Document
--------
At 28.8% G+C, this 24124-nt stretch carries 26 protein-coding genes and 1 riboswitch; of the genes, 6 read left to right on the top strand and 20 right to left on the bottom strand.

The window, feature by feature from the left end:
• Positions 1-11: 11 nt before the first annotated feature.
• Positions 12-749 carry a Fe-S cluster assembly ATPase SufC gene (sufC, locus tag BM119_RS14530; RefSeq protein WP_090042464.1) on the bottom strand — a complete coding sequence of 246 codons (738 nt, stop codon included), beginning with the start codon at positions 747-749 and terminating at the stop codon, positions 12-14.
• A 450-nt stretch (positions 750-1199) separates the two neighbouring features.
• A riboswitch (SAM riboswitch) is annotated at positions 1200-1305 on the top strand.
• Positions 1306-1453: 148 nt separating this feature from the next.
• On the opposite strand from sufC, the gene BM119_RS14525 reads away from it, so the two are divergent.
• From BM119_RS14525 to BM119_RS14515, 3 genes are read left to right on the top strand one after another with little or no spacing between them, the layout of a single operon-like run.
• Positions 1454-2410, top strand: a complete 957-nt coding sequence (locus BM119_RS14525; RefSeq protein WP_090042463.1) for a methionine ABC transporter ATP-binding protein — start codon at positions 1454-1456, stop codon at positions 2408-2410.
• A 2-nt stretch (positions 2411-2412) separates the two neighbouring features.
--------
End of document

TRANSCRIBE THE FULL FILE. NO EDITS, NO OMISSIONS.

At 28.8% G+C, this 24124-nt stretch carries 26 protein-coding genes and 1 riboswitch; of the genes, 6 read left to right on the top strand and 20 right to left on the bottom strand.

The window, feature by feature from the left end:
• Positions 1-11: 11 nt before the first annotated feature.
• Positions 12-749 carry a Fe-S cluster assembly ATPase SufC gene (sufC, locus tag BM119_RS14530; RefSeq protein WP_090042464.1) on the bottom strand — a complete coding sequence of 246 codons (738 nt, stop codon included), beginning with the start codon at positions 747-749 and terminating at the stop codon, positions 12-14.
• A 450-nt stretch (positions 750-1199) separates the two neighbouring features.
• A riboswitch (SAM riboswitch) is annotated at positions 1200-1305 on the top strand.
• Positions 1306-1453: 148 nt separating this feature from the next.
• On the opposite strand from sufC, the gene BM119_RS14525 reads away from it, so the two are divergent.
• From BM119_RS14525 to BM119_RS14515, 3 genes are read left to right on the top strand one after another with little or no spacing between them, the layout of a single operon-like run.
• Positions 1454-2410, top strand: a complete 957-nt coding sequence (locus BM119_RS14525; RefSeq protein WP_090042463.1) for a methionine ABC transporter ATP-binding protein — start codon at positions 1454-1456, stop codon at positions 2408-2410.
• A 2-nt stretch (positions 2411-2412) separates the two neighbouring features.